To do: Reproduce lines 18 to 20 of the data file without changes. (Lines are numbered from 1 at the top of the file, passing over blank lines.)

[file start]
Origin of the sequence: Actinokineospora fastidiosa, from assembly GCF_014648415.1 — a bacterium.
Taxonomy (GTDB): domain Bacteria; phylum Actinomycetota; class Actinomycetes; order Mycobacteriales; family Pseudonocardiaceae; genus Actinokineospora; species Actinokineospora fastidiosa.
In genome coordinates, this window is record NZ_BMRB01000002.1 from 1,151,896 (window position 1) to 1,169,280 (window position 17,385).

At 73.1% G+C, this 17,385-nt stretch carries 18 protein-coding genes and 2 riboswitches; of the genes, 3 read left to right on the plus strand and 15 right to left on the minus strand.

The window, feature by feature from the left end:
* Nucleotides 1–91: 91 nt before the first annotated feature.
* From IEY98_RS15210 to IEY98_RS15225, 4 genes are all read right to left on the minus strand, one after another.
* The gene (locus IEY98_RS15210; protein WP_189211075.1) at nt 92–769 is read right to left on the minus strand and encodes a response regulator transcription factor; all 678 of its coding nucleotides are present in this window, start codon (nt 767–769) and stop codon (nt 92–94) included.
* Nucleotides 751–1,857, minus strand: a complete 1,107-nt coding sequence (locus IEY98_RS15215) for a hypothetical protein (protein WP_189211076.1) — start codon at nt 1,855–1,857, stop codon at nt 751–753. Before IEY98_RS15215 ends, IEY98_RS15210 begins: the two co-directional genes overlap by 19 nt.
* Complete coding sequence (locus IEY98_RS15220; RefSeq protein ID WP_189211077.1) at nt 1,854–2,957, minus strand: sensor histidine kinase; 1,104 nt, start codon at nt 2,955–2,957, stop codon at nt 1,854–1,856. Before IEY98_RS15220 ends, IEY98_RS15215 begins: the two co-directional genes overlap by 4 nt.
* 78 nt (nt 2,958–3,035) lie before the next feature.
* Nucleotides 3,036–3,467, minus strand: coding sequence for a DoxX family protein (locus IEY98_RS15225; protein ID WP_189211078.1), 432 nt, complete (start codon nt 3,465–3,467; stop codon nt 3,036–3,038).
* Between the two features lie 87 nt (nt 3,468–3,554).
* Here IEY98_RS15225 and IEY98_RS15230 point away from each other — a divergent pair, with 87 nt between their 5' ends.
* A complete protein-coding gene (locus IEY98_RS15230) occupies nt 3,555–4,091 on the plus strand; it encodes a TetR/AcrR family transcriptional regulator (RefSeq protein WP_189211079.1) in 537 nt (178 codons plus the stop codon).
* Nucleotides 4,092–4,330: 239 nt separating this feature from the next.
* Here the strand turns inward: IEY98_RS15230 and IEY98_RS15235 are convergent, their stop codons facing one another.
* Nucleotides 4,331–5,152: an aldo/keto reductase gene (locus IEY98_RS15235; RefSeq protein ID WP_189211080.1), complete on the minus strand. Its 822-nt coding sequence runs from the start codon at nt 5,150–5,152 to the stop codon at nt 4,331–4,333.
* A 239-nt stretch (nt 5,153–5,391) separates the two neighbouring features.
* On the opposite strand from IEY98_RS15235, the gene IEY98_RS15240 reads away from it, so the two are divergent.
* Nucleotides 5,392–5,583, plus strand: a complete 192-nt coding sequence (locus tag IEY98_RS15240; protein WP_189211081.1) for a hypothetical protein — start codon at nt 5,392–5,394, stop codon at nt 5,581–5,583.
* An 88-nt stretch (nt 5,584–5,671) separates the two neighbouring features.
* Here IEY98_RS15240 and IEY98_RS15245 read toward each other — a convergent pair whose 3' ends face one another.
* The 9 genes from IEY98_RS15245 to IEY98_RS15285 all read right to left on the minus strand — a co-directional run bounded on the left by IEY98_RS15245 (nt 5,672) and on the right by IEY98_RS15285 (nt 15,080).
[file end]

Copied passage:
* Nucleotides 4,331–5,152: an aldo/keto reductase gene (locus IEY98_RS15235; RefSeq protein ID WP_189211080.1), complete on the minus strand. Its 822-nt coding sequence runs from the start codon at nt 5,150–5,152 to the stop codon at nt 4,331–4,333.
* A 239-nt stretch (nt 5,153–5,391) separates the two neighbouring features.
* On the opposite strand from IEY98_RS15235, the gene IEY98_RS15240 reads away from it, so the two are divergent.